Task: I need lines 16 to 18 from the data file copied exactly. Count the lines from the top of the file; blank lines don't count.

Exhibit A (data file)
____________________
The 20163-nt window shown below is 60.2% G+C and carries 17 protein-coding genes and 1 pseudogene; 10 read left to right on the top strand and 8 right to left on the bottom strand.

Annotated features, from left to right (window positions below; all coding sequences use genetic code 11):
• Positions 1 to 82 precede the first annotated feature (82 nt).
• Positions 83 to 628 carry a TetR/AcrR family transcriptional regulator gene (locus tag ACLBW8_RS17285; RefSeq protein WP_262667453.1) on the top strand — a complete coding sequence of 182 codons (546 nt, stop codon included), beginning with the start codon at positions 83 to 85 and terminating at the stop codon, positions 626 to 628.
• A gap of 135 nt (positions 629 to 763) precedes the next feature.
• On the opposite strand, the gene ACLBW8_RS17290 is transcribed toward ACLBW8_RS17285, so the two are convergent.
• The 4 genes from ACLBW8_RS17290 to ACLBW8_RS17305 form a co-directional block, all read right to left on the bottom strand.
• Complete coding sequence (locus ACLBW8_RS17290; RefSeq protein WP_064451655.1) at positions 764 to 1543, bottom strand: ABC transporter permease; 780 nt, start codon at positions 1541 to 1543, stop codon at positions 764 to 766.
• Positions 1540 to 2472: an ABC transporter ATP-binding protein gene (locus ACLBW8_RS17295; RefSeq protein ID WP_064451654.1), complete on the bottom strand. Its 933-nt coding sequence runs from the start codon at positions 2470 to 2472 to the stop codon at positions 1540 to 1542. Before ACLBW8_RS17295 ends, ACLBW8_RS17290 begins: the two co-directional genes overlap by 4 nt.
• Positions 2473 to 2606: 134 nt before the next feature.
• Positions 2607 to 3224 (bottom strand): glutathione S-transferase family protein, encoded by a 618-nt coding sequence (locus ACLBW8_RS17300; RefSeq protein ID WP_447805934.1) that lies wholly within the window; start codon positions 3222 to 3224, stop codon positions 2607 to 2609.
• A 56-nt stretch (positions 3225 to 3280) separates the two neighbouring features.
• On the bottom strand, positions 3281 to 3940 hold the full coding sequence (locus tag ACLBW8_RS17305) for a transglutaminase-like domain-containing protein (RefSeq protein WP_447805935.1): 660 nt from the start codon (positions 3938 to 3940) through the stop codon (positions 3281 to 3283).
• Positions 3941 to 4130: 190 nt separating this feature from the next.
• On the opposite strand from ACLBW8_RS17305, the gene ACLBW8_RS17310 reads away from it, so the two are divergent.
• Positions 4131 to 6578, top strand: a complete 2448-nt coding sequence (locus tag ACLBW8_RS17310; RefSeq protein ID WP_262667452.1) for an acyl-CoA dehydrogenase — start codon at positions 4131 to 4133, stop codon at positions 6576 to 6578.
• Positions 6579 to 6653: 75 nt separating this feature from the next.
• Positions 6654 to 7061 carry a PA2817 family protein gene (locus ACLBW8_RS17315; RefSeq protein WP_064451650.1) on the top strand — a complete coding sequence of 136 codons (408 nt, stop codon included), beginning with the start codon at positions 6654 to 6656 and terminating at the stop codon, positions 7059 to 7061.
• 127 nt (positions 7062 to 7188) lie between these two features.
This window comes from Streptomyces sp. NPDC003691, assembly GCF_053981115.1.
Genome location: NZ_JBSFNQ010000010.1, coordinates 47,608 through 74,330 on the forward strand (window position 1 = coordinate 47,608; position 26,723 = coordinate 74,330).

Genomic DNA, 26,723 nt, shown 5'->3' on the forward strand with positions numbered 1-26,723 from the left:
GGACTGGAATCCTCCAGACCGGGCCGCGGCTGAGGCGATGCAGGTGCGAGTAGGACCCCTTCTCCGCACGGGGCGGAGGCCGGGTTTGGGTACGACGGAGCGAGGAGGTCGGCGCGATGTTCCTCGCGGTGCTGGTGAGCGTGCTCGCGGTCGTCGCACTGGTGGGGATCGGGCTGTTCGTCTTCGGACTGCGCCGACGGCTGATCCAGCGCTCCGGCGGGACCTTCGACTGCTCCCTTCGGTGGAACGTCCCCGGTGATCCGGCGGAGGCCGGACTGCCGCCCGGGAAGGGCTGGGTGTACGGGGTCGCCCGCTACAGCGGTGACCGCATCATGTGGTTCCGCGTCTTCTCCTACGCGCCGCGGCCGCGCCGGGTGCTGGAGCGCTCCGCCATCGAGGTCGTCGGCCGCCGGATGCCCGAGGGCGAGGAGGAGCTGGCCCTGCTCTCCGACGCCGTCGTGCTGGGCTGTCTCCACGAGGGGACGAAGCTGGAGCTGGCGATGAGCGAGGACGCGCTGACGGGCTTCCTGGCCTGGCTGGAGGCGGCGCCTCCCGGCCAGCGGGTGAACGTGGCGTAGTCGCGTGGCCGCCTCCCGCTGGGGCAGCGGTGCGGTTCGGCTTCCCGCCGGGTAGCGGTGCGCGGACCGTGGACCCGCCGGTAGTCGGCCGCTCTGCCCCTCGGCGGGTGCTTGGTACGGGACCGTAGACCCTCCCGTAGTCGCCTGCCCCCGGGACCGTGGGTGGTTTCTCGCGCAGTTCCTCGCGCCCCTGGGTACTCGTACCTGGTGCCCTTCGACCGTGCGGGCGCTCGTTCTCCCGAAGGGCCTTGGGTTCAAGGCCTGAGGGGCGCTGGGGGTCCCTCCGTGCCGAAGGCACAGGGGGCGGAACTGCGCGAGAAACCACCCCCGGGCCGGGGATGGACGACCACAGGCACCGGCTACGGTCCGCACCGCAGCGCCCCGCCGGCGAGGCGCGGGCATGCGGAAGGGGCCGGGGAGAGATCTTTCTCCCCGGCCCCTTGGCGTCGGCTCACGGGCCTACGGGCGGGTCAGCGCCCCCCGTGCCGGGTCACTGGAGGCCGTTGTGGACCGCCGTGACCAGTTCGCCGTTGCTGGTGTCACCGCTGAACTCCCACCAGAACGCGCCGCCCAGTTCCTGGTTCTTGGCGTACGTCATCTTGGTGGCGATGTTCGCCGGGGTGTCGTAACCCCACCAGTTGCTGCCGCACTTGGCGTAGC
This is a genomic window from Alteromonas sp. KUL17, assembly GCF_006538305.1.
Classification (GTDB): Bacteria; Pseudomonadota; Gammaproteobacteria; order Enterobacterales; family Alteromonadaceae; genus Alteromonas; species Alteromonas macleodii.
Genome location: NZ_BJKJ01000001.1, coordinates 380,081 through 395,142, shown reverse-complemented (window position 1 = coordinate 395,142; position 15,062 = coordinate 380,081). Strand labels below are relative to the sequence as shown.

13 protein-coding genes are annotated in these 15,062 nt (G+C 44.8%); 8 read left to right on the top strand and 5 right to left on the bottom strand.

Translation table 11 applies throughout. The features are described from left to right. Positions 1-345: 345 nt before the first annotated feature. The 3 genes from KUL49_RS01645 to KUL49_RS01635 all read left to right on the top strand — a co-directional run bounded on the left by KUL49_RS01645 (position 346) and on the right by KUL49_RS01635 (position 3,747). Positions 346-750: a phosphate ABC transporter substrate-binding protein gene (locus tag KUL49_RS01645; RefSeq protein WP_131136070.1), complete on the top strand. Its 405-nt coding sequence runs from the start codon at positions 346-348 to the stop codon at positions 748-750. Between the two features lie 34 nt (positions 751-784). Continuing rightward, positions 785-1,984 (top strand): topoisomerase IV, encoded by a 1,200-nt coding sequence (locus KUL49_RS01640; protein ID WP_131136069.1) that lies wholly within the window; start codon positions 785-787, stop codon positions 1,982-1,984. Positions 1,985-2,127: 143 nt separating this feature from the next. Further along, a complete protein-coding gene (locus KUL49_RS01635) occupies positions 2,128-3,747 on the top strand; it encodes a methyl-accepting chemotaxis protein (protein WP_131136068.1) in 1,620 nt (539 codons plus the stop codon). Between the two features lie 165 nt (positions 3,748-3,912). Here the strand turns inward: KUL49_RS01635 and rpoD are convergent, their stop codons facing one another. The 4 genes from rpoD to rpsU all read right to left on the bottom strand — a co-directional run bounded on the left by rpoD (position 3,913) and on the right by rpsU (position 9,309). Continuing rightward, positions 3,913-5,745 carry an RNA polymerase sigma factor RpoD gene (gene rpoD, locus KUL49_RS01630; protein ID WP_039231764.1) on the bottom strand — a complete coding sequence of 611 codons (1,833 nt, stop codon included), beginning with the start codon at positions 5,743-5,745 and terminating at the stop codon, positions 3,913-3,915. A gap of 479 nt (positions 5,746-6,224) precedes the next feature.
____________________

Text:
• Positions 4131 to 6578, top strand: a complete 2448-nt coding sequence (locus tag ACLBW8_RS17310; RefSeq protein ID WP_262667452.1) for an acyl-CoA dehydrogenase — start codon at positions 4131 to 4133, stop codon at positions 6576 to 6578.
• Positions 6579 to 6653: 75 nt separating this feature from the next.
• Positions 6654 to 7061 carry a PA2817 family protein gene (locus ACLBW8_RS17315; RefSeq protein WP_064451650.1) on the top strand — a complete coding sequence of 136 codons (408 nt, stop codon included), beginning with the start codon at positions 6654 to 6656 and terminating at the stop codon, positions 7059 to 7061.